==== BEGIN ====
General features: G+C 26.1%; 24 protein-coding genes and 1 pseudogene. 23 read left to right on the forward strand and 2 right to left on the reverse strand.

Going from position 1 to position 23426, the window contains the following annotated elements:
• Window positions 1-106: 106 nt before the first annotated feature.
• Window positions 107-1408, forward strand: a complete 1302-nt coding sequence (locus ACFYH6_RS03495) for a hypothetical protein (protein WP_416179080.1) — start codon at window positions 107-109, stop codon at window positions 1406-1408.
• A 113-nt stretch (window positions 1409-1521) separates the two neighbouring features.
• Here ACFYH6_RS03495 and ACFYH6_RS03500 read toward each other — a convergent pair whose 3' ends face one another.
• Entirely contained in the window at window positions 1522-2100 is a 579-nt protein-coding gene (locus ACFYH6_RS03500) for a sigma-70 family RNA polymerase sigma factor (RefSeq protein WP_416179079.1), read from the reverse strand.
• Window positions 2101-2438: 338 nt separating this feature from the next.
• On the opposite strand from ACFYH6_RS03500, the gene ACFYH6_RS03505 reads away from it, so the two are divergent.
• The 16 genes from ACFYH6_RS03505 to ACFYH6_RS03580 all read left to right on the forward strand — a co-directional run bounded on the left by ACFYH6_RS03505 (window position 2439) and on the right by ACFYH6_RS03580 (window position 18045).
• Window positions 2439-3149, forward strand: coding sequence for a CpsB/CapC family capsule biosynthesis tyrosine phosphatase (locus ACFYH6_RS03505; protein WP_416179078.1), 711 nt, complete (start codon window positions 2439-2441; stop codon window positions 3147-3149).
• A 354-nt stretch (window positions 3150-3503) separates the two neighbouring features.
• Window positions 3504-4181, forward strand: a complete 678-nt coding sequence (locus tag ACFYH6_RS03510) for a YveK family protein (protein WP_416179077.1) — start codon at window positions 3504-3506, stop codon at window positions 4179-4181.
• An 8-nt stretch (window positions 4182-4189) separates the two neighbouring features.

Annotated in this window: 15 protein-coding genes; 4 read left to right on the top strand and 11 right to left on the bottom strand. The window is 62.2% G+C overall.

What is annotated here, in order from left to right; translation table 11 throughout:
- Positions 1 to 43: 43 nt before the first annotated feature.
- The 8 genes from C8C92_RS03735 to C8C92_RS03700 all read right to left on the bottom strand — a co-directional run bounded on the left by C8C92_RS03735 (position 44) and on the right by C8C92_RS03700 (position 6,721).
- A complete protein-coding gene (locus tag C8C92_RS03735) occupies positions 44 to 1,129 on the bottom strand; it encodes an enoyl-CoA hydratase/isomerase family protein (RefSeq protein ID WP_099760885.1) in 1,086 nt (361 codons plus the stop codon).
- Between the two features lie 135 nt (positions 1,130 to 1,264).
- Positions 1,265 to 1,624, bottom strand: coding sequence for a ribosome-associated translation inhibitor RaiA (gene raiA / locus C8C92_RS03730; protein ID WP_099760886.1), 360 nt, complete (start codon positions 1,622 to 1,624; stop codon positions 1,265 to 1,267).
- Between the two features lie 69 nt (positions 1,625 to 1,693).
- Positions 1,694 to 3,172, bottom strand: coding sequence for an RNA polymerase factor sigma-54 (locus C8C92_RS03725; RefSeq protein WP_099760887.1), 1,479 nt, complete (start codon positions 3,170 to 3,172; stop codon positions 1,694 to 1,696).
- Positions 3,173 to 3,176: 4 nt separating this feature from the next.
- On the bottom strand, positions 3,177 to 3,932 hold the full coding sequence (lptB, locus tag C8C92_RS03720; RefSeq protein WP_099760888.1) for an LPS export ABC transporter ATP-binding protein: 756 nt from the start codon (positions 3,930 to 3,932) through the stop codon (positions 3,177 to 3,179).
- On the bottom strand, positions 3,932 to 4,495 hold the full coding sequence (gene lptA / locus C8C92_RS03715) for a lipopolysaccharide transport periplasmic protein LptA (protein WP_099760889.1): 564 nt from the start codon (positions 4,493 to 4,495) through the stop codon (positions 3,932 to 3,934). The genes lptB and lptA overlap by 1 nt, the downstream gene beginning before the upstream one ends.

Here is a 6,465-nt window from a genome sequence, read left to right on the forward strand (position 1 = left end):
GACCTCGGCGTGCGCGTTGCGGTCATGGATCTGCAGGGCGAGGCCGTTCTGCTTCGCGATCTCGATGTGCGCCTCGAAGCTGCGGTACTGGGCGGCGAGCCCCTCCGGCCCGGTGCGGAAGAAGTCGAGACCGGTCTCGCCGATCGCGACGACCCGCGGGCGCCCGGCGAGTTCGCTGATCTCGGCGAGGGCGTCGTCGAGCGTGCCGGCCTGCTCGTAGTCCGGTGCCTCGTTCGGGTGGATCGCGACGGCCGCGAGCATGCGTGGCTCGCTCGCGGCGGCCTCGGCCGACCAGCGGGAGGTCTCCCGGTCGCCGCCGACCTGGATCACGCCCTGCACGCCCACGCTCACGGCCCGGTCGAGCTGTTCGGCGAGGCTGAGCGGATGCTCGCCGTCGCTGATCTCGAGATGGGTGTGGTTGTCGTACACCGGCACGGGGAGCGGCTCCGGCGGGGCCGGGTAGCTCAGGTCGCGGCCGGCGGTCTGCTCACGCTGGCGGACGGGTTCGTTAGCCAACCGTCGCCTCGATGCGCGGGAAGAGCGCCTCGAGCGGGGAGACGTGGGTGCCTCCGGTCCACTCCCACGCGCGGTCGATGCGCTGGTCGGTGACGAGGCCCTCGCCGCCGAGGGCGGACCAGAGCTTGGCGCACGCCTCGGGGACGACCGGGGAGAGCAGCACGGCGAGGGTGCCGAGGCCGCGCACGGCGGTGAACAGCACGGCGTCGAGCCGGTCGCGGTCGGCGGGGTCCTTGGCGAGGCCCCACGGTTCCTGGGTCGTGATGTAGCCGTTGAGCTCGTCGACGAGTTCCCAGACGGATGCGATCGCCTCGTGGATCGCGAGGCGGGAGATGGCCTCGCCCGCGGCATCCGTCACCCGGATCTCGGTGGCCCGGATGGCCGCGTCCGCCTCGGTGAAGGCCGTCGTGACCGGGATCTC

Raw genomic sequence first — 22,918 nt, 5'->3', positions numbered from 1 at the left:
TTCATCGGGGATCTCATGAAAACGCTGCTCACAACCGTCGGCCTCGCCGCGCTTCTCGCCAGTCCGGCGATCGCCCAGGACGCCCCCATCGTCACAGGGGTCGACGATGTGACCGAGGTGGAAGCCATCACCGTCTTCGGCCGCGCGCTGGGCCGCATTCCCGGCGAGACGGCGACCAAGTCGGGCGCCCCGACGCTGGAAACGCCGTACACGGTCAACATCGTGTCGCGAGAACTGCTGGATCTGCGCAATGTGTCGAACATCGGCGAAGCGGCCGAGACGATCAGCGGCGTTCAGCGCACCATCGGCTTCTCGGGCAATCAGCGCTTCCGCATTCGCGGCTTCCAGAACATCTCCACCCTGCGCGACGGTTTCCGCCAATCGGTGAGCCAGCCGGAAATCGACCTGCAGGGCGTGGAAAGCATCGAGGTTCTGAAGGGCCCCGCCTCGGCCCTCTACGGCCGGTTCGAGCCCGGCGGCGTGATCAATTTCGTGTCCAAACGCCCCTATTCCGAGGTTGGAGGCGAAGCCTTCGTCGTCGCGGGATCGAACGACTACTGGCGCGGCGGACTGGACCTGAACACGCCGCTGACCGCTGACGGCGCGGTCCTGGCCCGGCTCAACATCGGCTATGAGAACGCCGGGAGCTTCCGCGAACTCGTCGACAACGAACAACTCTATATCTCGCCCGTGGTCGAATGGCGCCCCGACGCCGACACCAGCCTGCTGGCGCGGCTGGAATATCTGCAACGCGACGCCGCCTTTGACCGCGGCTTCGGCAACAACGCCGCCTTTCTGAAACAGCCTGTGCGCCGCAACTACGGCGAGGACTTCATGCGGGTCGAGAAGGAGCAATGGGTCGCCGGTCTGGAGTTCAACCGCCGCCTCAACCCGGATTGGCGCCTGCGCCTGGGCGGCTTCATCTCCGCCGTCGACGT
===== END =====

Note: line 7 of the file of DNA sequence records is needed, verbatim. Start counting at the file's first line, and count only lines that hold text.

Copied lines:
• Entirely contained in the window at window positions 1522-2100 is a 579-nt protein-coding gene (locus ACFYH6_RS03500) for a sigma-70 family RNA polymerase sigma factor (RefSeq protein WP_416179079.1), read from the reverse strand.